What is a stress fracture?
A stress fracture is a small hairline crack or break typically seen in weight bearing bones, such as in the leg bone (called the tibia) or in the foot. It is typically related to overuse and an new level of weight bearing activity
What are the symptoms?
A dull aching type pain is usually felt over the affected area and tends to develop gradually. It is made worse by placing weight through the affected side and made better by resting. The pain may worsen with time and occur during the day and night. The affect area may be swollen, tender to touch and you may have difficulty any weight through it.
How does a stress fracture develop?
Like skin and muscle, bone is a living tissue. It continually replaces older bone with new and healthy bone in a process known as ‘remodelling’. Thus, bone adapts to the load that is placed through it, but takes time to do so.
When bone is exposed to new levels of loading which is beyond it’s normal capacity, microscopic cracks can begin to appear as the bone is stressed. An example of increased levels of activity would be when taking up running for a marathon, or long daily walks. Your bone has not had sufficient time to remodel and form newer stronger bone. These cracks can eventually form a fracture if activity levels are not reduced. Stress fractures may also occur where the bone is weakened or abnormal, such as in the presence of low vitamin D, abnormal thyroid hormone levels or osteoporosis. Smoking and diabetes are also known associations.
Stress fractures tend to occur in certain weight bearing bones, and particular locations within those This is because some bones have distinct areas called ‘watershed zones’ that are less richly supplied with blood as others. Hence, these areas have less potential for healing. Each person will absorb forces placed through their feet in a slightly different manner and this is dictated by the foot shape, alignment and gait pattern. Common sites of stress fractures in the foot include:
The xray above show a stress fracture of the fourth metatarsal highlighted by the red circle.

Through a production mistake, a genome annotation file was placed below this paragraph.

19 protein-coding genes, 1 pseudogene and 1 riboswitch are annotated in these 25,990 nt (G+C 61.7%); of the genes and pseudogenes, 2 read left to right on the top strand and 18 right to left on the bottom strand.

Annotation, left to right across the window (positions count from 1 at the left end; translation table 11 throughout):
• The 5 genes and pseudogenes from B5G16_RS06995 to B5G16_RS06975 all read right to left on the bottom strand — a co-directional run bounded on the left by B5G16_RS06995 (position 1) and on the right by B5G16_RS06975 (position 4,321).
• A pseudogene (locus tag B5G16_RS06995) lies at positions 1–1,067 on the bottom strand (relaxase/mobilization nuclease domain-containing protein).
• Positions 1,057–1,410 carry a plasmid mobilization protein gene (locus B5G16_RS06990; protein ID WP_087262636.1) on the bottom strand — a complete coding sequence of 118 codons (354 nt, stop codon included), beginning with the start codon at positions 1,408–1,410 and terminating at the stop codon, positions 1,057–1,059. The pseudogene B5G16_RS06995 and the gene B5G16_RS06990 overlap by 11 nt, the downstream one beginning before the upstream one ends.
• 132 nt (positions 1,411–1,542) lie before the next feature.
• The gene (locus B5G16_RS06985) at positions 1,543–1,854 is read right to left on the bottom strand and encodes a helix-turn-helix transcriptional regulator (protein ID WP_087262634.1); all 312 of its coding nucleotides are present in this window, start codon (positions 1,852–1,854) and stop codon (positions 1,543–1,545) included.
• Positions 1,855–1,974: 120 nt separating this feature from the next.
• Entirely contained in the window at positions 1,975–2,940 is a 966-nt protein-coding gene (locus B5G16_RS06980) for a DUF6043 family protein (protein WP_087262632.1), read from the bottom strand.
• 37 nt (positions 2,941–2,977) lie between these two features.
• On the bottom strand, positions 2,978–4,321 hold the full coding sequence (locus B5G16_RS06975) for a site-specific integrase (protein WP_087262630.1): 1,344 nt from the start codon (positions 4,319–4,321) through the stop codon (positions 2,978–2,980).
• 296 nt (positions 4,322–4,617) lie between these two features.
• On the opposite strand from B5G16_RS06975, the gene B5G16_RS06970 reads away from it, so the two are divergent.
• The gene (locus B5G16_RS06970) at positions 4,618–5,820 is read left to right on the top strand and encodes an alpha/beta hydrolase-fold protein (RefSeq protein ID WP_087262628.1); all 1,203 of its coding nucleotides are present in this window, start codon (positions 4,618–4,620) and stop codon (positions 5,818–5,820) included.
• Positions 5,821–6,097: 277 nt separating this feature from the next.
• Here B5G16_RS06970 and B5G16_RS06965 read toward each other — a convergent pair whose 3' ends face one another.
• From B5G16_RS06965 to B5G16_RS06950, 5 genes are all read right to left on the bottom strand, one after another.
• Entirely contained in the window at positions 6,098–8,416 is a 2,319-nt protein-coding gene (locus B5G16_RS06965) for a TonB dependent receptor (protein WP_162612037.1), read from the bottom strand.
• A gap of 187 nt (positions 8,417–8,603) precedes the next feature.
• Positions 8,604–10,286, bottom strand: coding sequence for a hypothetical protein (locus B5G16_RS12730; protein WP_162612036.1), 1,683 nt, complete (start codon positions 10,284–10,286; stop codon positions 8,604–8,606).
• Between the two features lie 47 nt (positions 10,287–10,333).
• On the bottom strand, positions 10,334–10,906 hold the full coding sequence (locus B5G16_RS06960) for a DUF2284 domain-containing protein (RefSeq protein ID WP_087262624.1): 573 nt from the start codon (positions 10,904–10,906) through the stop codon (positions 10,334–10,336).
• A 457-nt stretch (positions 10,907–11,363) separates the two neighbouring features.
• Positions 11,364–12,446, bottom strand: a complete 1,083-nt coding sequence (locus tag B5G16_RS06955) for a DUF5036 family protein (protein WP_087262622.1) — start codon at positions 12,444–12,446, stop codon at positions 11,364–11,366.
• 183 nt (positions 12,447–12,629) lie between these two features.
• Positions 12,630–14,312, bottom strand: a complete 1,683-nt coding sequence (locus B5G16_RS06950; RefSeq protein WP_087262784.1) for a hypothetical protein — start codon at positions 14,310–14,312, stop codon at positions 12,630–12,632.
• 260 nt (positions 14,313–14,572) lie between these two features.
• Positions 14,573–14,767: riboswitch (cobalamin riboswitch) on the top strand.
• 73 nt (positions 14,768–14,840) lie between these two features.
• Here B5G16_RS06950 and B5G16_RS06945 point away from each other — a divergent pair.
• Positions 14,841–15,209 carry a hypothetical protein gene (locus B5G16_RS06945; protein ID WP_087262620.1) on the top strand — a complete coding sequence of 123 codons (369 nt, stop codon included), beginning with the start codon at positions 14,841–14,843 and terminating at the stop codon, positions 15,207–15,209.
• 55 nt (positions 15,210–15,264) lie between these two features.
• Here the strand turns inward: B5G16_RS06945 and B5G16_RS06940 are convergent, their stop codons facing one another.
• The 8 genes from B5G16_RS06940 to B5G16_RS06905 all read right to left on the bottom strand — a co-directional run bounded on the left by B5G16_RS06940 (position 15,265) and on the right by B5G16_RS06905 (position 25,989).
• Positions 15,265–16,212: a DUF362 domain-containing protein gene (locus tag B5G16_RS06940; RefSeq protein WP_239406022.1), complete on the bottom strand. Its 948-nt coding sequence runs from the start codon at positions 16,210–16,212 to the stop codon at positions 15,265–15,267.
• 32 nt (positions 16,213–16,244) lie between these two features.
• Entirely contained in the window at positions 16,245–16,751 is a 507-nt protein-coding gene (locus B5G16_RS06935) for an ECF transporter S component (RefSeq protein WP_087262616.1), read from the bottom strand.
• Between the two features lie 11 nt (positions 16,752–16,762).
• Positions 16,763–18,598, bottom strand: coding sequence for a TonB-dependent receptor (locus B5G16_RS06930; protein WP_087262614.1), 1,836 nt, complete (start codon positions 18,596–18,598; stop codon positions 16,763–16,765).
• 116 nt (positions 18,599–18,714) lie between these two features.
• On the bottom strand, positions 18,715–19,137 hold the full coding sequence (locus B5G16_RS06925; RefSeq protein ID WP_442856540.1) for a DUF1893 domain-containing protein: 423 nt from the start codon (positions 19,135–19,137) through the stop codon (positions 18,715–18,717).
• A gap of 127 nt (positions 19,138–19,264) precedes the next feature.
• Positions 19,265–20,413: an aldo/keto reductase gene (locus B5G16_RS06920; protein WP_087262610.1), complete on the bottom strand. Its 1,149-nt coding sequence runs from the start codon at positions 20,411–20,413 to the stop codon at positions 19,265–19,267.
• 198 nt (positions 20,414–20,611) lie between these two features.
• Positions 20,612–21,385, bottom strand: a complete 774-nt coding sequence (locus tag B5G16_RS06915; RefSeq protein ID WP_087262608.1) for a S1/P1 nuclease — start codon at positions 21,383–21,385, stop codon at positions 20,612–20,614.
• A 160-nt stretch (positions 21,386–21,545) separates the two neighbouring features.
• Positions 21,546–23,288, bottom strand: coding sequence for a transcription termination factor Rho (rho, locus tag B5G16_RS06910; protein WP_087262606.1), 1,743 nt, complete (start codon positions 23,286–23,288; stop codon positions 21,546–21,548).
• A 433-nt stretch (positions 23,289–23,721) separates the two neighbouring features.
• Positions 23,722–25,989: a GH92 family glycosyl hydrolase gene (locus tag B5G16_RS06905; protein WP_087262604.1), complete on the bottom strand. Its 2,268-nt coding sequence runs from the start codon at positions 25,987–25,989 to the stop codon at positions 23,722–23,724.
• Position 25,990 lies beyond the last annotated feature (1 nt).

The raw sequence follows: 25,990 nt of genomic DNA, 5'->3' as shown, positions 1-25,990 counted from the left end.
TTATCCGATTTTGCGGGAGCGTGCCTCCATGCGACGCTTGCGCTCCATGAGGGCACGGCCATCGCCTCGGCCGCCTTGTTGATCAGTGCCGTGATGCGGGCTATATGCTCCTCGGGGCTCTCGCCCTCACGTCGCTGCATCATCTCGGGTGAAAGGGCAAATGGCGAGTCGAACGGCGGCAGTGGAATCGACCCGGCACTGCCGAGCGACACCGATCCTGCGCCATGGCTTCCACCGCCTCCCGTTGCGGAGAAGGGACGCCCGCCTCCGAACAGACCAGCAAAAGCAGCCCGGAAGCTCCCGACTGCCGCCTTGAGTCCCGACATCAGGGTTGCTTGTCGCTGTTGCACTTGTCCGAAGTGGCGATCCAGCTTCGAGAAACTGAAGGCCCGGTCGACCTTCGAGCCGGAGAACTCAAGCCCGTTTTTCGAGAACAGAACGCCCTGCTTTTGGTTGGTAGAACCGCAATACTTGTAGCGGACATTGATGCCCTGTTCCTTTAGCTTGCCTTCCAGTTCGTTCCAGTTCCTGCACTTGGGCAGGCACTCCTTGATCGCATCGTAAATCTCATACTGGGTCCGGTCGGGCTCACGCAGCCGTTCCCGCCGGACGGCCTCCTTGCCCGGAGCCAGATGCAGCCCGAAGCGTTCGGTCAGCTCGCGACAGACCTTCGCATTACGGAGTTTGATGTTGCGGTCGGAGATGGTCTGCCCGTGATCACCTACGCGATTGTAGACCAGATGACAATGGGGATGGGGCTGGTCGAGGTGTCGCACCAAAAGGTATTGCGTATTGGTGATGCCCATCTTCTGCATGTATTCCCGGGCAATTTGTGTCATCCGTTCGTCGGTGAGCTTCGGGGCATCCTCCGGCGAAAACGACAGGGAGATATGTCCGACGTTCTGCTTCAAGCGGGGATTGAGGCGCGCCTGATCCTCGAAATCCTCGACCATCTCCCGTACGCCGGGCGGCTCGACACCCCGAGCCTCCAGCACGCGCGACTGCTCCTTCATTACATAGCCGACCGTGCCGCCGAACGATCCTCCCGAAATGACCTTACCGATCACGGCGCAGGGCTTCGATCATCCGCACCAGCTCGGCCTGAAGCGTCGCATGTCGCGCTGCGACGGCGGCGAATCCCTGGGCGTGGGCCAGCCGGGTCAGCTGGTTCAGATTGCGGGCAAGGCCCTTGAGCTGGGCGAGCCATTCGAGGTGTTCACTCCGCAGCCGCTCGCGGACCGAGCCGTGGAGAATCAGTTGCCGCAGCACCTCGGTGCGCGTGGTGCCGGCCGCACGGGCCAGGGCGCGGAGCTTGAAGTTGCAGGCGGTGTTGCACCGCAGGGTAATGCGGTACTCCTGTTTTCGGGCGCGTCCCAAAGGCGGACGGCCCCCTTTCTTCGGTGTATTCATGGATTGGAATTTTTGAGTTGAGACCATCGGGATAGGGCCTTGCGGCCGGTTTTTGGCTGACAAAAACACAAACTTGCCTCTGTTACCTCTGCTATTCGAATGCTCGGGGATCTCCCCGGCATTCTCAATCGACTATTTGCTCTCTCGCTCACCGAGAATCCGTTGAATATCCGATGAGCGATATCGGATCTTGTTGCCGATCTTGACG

A clear and thorough history will be taken by Mr Davda. Initial X-rays may not demonstrate any abnormalities in the first few weeks of the symptoms as it often takes 10 days or more for a callus (new bone) to form and be visualized on x-rays. Bone scans and MRIs are more likely to be positive in stress fractures. It is common to see fluid or “oedema” in bones on an MRI without having an obvious stress fracture. This represents a “stress reaction” and is equivalent to microscopic bone fracturing without a complete stress fracture. The fracture, if present, is usually visible on an MRI. If there is a concern, a CT scan can usually confirm the diagnosis of stress fracture, as well as clearly define the location and size of the fracture.
Most stress fractures do not require surgery. Treatment generally involves:
- Metabolic and systemic factors
Blood tests will be taken to measure Vitamin D levels, calcium and other possible causes of stress fractures such as thyroid levels.
Low Vitamin D is extremely common and an easily treated condition. The recommended daily dosage is 1000 units daily, however a loading regime of 3-5000 units can be safely given for a period of time. Vitamin D is available over the counter in your local pharmacy, often combined with calcium.
- Off loading and resting the leg
Resting the affected area until the bone adequately heals, often takes 6-8 weeks or more. This can be accomplished with non weight bearing, using crutches or a walking boot. Mr Davda will recommend the most appropriate treatment for the timeline. Avoid activities that may have caused the stress fracture.
- Maintaining fitness
This is best achieved through avoiding load bearing activities such as long distance walking or running. Cross training, swimming and cycling are better exercises as this lessens the impact on the bone.
- Biomechanical factors
Mr Davda will examine your limb alignment, foot shape and tightness of the calf muscle which can predispose to overloading of the forefoot. Physiotherapy and stretching exercises to alleviate calf tightness can be found here.
Surgery is rarely indicated in stress fractures. Certain “high risk” stress fractures include the Jones fracture, or a displaced navicular stress fracture, which may not heal adequately without surgery. This will be discussed in greater detail with you.